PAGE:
Andrew John Hughes gnu_andrew at member.fsf.org
Tue Jul 7 11:35:48 UTC 2009

2009/7/7 Christopher Hegarty -Sun Microsystems Ireland
<Christopher.Hegarty at sun.com>:
> Andrew John Hughes wrote:
>> [snip]
>> Forgive the naivety, but what is a 'CCC request'?  Is this process of
>> requesting and approving specification changes public?  I'm sure I'm
>> not alone among those contributing to the JDK only since its inception
>> as OpenJDK and thus unaware of such procedures, so some explanation
>> would be helpful.
> The CCC process is referred to in the developers guide, under 'Change
> Planning and Guidelines' [1]. It doesn't explain what the CCC stands for or
> how it works, but I found a mail that Iris sent some time ago which explains
> a little about it [2]. Relevant section:
> "I'm not quite sure what "CCC" stands for (and I'm on it :) ).  In the
> back of my mind, I think it stands for "Committee for Concerned
> Citizens", but that could have been a punchline for a joke.
> Nevertheless, the CCC is ann important part of our current process.
> It is responsible for auditing anything that would change spec or
> externally visible behaviour in the JDK, such as adding a new API,
> tool option, or system property.
> The CCC is one of the "Process Tools" for interface review and change
> approval that Mark references in this blog:
>  Upcoming OpenJDK infrastructure projects
>  http://blogs.sun.com/mr/entry/under_construction
> I'll provide a definition of CCC and reference it in the Guide as
> appropriate.  We'll need to keep in mind that the this review body's
> function (and possibly name) will likely change as as externalize its
> function.  For this reason, we've been reluctant to provide much
> documentation about it."
> -Chris.
> [1] http://openjdk.java.net/guide/changePlanning.html
> [2]
> http://mail.openjdk.java.net/pipermail/guide-discuss/2008-February/000008.html
>> Thanks,

Thanks for reminding me about this post.  This stuff does seem vaguely
familiar now... :)

It is, however, rather disappointing that we've so far failed to
achieve most of the things Mark highlights in this blog.  I've CCed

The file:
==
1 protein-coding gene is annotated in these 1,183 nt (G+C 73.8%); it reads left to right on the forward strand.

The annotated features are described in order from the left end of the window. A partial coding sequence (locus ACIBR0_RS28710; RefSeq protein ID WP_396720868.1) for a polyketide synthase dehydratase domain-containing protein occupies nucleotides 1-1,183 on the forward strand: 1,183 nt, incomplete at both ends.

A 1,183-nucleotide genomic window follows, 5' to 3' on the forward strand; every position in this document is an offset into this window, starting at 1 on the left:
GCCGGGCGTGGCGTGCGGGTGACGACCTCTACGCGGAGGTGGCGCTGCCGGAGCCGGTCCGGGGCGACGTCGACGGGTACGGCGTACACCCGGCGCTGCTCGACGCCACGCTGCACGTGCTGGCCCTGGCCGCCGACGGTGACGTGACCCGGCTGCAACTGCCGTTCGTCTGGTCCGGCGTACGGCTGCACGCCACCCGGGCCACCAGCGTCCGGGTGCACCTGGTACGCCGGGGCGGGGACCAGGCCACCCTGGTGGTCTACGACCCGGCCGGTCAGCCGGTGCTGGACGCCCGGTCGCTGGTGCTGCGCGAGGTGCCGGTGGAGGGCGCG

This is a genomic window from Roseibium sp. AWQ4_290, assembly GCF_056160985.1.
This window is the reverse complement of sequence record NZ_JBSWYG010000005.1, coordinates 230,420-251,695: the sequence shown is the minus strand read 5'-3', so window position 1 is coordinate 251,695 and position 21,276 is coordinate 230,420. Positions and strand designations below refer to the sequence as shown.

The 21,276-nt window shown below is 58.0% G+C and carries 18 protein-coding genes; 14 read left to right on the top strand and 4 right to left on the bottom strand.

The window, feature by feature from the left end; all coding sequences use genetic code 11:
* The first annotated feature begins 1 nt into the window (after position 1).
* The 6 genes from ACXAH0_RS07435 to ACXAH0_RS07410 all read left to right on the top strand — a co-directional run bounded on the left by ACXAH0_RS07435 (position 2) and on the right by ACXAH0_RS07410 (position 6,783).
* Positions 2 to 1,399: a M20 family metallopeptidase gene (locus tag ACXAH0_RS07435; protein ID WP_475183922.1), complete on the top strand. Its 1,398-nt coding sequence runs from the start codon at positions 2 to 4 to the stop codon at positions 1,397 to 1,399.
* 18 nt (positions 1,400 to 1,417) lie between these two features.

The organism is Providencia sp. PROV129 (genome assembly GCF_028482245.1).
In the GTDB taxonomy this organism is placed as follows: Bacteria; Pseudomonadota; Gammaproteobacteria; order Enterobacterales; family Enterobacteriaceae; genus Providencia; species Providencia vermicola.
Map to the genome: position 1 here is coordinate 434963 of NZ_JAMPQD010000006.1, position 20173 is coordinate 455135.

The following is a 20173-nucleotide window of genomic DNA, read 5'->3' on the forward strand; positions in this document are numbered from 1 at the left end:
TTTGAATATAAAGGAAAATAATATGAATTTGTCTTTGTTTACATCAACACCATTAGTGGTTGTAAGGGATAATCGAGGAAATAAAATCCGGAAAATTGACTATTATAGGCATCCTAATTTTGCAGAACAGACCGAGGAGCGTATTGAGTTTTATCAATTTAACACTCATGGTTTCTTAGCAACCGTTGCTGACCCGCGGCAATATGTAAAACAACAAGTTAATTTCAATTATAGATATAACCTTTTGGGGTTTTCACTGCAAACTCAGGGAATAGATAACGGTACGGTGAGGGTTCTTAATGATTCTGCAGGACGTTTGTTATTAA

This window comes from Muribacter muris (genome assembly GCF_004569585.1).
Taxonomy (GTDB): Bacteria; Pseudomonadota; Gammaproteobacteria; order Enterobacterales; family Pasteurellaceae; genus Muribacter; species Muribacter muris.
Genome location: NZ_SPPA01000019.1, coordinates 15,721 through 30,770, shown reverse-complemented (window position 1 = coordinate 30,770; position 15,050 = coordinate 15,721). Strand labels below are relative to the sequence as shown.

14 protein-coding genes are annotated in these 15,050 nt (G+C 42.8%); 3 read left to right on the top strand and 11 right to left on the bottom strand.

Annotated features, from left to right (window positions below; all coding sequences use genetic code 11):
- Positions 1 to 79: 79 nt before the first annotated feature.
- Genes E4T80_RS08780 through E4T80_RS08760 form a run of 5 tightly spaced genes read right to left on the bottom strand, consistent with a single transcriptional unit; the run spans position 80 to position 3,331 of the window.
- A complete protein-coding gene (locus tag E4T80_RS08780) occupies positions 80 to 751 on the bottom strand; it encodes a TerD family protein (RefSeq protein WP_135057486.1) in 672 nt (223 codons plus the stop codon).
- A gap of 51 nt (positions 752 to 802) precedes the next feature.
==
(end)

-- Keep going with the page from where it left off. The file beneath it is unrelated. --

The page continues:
Mark on this email to see if he can shed any light on current
progress.  Without wanting to enter into too much speculation, I would
guess conditions at Sun have not been ideal since this blog was
published, and this has diminished the ability to complete these

I'm assuming that the quarters referred to are from the start of the
year, as matches the appearance of the Mercurial forests, rather than
this being the financial year system.

* Code-review publication: Scheduled for Q4/2007, appeared in Q1/2009.
* Core community database: Scheduled for Q4/2007, as yet no public
interface although it presumably exists behind the scenes (we have SSH
keys, etc. but the only way of modifying this information that I know
of is by pestering Mark Reinhold).
* Public Mercurial forests: Scheduled for Q4/2007, appeared Q4/2007,
becoming more active as time goes on.
* Mercurial forest management: Scheduled for Q1/2008, although
external contributors have push rights, these are global as far as I
can tell, and there is no ability for us to create subprojects, etc.
* OpenGrok: Scheduled for Q1/2008, nothing as yet.
* Improved content publishing: Scheduled for Q2/2008, not sure what
this involves as I've never seen the internal variant, but nothing
visible as yet.
* Process tools: Scheduled for Q2/2008, nothing so far.
* Bug database: Scheduled for 2008, appeared Q1/2009.
* Distributed build system: Scheduled for 2008, nothing so far.

Please let us know if there's anything we can do to help with these.
I assume there has been some internal progress, but there is nothing
public on most of these so far.  A few are just niceties (like
OpenGrok, distributed builds), but things like the process tools are
presumably quite vital in the development of JDK7.
Andrew :-)

Free Java Software Engineer
Red Hat, Inc. (http://www.redhat.com)

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